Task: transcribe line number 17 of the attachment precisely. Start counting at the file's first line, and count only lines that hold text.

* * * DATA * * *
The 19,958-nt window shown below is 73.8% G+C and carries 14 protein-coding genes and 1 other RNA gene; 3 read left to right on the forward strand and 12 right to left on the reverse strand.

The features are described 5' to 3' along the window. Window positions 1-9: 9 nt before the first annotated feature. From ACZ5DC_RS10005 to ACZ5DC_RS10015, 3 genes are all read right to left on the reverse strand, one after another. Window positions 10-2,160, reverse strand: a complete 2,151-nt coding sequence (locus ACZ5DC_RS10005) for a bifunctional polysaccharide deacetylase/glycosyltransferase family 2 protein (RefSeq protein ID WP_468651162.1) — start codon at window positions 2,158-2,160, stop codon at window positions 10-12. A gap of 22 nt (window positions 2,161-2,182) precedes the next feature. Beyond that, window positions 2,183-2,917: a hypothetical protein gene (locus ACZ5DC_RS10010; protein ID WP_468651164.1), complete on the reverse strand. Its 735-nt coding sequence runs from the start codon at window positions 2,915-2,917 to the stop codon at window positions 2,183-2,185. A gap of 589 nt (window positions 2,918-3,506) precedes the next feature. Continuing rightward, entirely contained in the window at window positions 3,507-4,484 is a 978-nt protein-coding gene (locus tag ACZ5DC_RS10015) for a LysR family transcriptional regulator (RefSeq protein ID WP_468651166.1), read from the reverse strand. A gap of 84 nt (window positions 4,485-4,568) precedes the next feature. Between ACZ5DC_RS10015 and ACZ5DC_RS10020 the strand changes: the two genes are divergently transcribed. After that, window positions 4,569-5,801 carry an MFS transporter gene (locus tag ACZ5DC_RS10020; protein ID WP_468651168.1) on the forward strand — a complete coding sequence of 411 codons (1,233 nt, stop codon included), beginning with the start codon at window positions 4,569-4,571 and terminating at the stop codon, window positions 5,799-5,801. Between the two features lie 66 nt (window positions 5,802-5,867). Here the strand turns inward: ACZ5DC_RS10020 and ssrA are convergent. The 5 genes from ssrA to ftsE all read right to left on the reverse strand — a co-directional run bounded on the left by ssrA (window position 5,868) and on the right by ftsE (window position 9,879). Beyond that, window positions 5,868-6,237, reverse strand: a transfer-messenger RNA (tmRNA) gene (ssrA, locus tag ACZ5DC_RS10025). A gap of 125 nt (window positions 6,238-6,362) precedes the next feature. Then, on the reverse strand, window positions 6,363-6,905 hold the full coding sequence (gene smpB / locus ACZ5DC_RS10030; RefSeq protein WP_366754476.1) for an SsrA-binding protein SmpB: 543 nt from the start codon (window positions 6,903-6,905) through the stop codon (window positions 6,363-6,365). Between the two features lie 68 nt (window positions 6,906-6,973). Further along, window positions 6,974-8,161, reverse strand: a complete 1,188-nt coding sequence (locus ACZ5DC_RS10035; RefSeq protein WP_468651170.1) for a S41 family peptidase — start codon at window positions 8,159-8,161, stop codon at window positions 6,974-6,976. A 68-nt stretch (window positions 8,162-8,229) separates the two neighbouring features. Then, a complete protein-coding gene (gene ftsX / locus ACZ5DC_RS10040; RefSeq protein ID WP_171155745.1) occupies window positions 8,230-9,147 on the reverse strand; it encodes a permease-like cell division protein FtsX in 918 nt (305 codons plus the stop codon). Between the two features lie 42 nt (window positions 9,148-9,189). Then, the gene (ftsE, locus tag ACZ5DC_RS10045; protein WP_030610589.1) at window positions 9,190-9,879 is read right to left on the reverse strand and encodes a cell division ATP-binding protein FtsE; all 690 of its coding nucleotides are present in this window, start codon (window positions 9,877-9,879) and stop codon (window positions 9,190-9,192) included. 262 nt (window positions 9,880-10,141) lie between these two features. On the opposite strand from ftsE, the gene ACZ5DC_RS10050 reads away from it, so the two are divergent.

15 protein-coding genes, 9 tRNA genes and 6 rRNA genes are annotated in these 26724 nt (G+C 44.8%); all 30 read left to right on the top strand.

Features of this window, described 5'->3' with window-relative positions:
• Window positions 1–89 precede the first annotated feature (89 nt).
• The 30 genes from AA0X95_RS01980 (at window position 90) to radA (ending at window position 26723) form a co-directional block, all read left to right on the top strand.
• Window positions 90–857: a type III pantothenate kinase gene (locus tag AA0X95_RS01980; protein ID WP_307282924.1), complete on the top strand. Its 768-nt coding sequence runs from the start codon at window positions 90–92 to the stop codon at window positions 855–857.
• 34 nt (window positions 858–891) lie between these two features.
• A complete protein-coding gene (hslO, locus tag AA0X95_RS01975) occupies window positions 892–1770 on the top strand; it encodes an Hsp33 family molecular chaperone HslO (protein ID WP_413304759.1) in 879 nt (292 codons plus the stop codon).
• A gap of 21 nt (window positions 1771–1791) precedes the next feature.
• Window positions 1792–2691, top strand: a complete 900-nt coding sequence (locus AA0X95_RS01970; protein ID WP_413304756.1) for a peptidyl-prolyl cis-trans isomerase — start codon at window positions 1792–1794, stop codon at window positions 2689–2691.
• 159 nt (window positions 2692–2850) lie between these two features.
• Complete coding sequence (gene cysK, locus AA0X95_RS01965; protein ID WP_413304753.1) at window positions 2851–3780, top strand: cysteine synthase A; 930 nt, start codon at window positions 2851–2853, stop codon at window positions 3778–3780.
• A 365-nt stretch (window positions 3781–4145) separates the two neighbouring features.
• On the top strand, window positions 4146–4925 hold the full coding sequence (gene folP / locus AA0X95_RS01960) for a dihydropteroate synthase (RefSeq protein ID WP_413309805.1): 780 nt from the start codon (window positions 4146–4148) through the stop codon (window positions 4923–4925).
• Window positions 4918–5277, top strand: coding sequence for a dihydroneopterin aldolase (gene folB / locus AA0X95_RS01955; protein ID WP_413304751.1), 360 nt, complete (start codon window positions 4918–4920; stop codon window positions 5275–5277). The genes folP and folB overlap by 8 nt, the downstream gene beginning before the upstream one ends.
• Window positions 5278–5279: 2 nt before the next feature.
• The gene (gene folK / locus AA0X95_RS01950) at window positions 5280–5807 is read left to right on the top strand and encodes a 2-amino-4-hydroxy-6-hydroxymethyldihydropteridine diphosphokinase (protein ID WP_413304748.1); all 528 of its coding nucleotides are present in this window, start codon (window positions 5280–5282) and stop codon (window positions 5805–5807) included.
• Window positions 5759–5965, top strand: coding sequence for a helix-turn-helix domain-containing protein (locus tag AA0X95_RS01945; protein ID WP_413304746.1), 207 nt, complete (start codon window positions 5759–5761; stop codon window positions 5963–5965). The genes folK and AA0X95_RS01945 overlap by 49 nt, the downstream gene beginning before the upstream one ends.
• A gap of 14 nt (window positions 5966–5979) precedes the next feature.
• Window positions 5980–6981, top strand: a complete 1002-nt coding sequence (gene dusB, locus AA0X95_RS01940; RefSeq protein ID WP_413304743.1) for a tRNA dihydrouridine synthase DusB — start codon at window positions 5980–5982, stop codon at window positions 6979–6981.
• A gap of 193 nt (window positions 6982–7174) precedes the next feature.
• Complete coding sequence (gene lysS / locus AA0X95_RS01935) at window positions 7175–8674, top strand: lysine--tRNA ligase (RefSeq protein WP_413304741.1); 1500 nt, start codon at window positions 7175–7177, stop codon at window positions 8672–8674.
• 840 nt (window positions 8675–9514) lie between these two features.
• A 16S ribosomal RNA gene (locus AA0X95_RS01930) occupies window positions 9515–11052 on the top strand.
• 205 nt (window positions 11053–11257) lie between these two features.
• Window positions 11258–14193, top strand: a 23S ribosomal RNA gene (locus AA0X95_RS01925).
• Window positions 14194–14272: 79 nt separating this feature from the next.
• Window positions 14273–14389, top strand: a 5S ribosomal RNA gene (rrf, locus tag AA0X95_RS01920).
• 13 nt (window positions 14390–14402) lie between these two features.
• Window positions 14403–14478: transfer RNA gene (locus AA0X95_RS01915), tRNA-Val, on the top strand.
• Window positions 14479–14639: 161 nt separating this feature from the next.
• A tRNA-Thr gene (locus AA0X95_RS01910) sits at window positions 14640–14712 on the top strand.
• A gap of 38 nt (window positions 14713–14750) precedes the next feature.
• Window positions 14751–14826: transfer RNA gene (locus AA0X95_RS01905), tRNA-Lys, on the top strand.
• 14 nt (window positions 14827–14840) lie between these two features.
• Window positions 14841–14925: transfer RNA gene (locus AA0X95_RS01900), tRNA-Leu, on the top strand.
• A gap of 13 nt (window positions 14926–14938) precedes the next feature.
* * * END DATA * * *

• Window positions 5278–5279: 2 nt before the next feature.